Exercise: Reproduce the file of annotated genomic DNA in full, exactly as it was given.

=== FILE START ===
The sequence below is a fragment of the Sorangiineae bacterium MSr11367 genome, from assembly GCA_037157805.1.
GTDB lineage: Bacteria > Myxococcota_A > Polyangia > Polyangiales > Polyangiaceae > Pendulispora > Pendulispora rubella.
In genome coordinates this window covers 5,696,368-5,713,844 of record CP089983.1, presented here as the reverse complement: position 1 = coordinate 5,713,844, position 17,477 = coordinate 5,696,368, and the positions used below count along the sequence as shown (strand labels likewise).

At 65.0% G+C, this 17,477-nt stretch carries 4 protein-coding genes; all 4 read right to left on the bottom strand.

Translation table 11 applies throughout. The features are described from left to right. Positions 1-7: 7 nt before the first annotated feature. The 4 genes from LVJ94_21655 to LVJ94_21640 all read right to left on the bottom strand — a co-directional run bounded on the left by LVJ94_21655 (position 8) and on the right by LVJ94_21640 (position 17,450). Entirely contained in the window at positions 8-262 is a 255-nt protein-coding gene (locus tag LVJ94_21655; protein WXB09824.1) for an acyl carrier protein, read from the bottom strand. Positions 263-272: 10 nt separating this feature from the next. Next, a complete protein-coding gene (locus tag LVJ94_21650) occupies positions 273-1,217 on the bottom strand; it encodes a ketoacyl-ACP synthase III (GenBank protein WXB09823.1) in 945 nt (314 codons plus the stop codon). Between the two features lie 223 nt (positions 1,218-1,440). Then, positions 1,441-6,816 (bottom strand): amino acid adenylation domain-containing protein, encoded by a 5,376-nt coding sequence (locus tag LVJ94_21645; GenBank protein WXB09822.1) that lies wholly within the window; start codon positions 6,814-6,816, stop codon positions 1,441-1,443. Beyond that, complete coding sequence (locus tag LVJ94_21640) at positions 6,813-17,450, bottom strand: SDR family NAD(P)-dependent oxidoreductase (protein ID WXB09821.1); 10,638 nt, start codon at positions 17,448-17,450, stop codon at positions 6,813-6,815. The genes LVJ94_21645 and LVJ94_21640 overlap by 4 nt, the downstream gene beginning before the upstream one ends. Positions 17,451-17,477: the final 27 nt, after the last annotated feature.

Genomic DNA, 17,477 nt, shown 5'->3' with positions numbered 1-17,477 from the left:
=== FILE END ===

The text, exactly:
The sequence below is a fragment of the Sorangiineae bacterium MSr11367 genome, from assembly GCA_037157805.1.
GTDB lineage: Bacteria > Myxococcota_A > Polyangia > Polyangiales > Polyangiaceae > Pendulispora > Pendulispora rubella.
In genome coordinates this window covers 5,696,368-5,713,844 of record CP089983.1, presented here as the reverse complement: position 1 = coordinate 5,713,844, position 17,477 = coordinate 5,696,368, and the positions used below count along the sequence as shown (strand labels likewise).

At 65.0% G+C, this 17,477-nt stretch carries 4 protein-coding genes; all 4 read right to left on the bottom strand.

Translation table 11 applies throughout. The features are described from left to right. Positions 1-7: 7 nt before the first annotated feature. The 4 genes from LVJ94_21655 to LVJ94_21640 all read right to left on the bottom strand — a co-directional run bounded on the left by LVJ94_21655 (position 8) and on the right by LVJ94_21640 (position 17,450). Entirely contained in the window at positions 8-262 is a 255-nt protein-coding gene (locus tag LVJ94_21655; protein WXB09824.1) for an acyl carrier protein, read from the bottom strand. Positions 263-272: 10 nt separating this feature from the next. Next, a complete protein-coding gene (locus tag LVJ94_21650) occupies positions 273-1,217 on the bottom strand; it encodes a ketoacyl-ACP synthase III (GenBank protein WXB09823.1) in 945 nt (314 codons plus the stop codon). Between the two features lie 223 nt (positions 1,218-1,440). Then, positions 1,441-6,816 (bottom strand): amino acid adenylation domain-containing protein, encoded by a 5,376-nt coding sequence (locus tag LVJ94_21645; GenBank protein WXB09822.1) that lies wholly within the window; start codon positions 6,814-6,816, stop codon positions 1,441-1,443. Beyond that, complete coding sequence (locus tag LVJ94_21640) at positions 6,813-17,450, bottom strand: SDR family NAD(P)-dependent oxidoreductase (protein ID WXB09821.1); 10,638 nt, start codon at positions 17,448-17,450, stop codon at positions 6,813-6,815. The genes LVJ94_21645 and LVJ94_21640 overlap by 4 nt, the downstream gene beginning before the upstream one ends. Positions 17,451-17,477: the final 27 nt, after the last annotated feature.

Genomic DNA, 17,477 nt, shown 5'->3' with positions numbered 1-17,477 from the left: